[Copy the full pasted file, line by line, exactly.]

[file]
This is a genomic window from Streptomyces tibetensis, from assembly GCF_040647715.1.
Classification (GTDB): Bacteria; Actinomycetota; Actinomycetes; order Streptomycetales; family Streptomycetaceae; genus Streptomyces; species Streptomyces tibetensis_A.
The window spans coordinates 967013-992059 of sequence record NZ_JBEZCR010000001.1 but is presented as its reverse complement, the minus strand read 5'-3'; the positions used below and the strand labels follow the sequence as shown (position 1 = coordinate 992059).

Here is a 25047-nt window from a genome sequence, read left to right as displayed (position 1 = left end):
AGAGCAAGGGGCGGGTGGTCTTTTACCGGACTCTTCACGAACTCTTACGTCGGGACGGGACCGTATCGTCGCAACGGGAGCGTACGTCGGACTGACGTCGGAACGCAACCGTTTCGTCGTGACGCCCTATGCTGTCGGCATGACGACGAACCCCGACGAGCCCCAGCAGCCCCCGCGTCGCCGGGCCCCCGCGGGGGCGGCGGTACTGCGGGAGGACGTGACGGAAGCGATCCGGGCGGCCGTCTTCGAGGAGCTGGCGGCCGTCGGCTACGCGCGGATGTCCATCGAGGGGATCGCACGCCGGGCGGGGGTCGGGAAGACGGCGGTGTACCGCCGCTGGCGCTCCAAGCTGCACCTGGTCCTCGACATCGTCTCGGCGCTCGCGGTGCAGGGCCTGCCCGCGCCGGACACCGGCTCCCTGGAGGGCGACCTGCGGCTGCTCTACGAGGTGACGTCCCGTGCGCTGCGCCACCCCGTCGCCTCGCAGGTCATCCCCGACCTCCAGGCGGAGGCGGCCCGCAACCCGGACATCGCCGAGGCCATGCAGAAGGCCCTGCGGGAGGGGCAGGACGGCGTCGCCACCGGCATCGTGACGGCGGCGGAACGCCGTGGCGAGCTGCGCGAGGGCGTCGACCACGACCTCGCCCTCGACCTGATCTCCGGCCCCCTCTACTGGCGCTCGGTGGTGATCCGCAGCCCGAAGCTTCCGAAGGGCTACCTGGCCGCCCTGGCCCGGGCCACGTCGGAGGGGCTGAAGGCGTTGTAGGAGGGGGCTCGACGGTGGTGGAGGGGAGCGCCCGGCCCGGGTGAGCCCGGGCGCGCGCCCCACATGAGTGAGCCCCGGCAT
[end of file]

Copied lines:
This is a genomic window from Streptomyces tibetensis, from assembly GCF_040647715.1.
Classification (GTDB): Bacteria; Actinomycetota; Actinomycetes; order Streptomycetales; family Streptomycetaceae; genus Streptomyces; species Streptomyces tibetensis_A.
The window spans coordinates 967013-992059 of sequence record NZ_JBEZCR010000001.1 but is presented as its reverse complement, the minus strand read 5'-3'; the positions used below and the strand labels follow the sequence as shown (position 1 = coordinate 992059).

Here is a 25047-nt window from a genome sequence, read left to right as displayed (position 1 = left end):
AGAGCAAGGGGCGGGTGGTCTTTTACCGGACTCTTCACGAACTCTTACGTCGGGACGGGACCGTATCGTCGCAACGGGAGCGTACGTCGGACTGACGTCGGAACGCAACCGTTTCGTCGTGACGCCCTATGCTGTCGGCATGACGACGAACCCCGACGAGCCCCAGCAGCCCCCGCGTCGCCGGGCCCCCGCGGGGGCGGCGGTACTGCGGGAGGACGTGACGGAAGCGATCCGGGCGGCCGTCTTCGAGGAGCTGGCGGCCGTCGGCTACGCGCGGATGTCCATCGAGGGGATCGCACGCCGGGCGGGGGTCGGGAAGACGGCGGTGTACCGCCGCTGGCGCTCCAAGCTGCACCTGGTCCTCGACATCGTCTCGGCGCTCGCGGTGCAGGGCCTGCCCGCGCCGGACACCGGCTCCCTGGAGGGCGACCTGCGGCTGCTCTACGAGGTGACGTCCCGTGCGCTGCGCCACCCCGTCGCCTCGCAGGTCATCCCCGACCTCCAGGCGGAGGCGGCCCGCAACCCGGACATCGCCGAGGCCATGCAGAAGGCCCTGCGGGAGGGGCAGGACGGCGTCGCCACCGGCATCGTGACGGCGGCGGAACGCCGTGGCGAGCTGCGCGAGGGCGTCGACCACGACCTCGCCCTCGACCTGATCTCCGGCCCCCTCTACTGGCGCTCGGTGGTGATCCGCAGCCCGAAGCTTCCGAAGGGCTACCTGGCCGCCCTGGCCCGGGCCACGTCGGAGGGGCTGAAGGCGTTGTAGGAGGGGGCTCGACGGTGGTGGAGGGGAGCGCCCGGCCCGGGTGAGCCCGGGCGCGCGCCCCACATGAGTGAGCCCCGGCAT